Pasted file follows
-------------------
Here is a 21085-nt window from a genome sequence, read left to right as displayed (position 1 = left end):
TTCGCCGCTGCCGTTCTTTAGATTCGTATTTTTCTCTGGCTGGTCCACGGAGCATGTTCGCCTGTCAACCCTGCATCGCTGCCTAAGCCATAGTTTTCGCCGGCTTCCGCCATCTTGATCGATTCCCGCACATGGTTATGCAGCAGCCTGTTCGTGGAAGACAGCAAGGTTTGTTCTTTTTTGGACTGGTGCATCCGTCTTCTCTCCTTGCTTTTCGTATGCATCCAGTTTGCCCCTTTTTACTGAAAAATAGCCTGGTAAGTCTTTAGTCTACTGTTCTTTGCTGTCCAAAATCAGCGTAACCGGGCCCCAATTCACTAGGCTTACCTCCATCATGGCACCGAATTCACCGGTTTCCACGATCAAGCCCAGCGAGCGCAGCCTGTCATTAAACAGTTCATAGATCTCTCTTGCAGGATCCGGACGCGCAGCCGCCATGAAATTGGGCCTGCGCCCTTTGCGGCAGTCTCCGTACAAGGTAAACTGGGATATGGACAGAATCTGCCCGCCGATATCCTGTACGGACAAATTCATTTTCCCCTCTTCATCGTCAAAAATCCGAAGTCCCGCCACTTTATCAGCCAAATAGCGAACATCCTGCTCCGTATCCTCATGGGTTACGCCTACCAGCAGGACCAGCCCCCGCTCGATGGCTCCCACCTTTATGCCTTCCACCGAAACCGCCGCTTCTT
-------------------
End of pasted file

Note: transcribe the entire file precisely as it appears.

Here is a 21085-nt window from a genome sequence, read left to right as displayed (position 1 = left end):
TTCGCCGCTGCCGTTCTTTAGATTCGTATTTTTCTCTGGCTGGTCCACGGAGCATGTTCGCCTGTCAACCCTGCATCGCTGCCTAAGCCATAGTTTTCGCCGGCTTCCGCCATCTTGATCGATTCCCGCACATGGTTATGCAGCAGCCTGTTCGTGGAAGACAGCAAGGTTTGTTCTTTTTTGGACTGGTGCATCCGTCTTCTCTCCTTGCTTTTCGTATGCATCCAGTTTGCCCCTTTTTACTGAAAAATAGCCTGGTAAGTCTTTAGTCTACTGTTCTTTGCTGTCCAAAATCAGCGTAACCGGGCCCCAATTCACTAGGCTTACCTCCATCATGGCACCGAATTCACCGGTTTCCACGATCAAGCCCAGCGAGCGCAGCCTGTCATTAAACAGTTCATAGATCTCTCTTGCAGGATCCGGACGCGCAGCCGCCATGAAATTGGGCCTGCGCCCTTTGCGGCAGTCTCCGTACAAGGTAAACTGGGATATGGACAGAATCTGCCCGCCGATATCCTGTACGGACAAATTCATTTTCCCCTCTTCATCGTCAAAAATCCGAAGTCCCGCCACTTTATCAGCCAAATAGCGAACATCCTGCTCCGTATCCTCATGGGTTACGCCTACCAGCAGGACCAGCCCCCGCTCGATGGCTCCCACCTTTATGCCTTCCACCGAAACCGCCGCTTCTT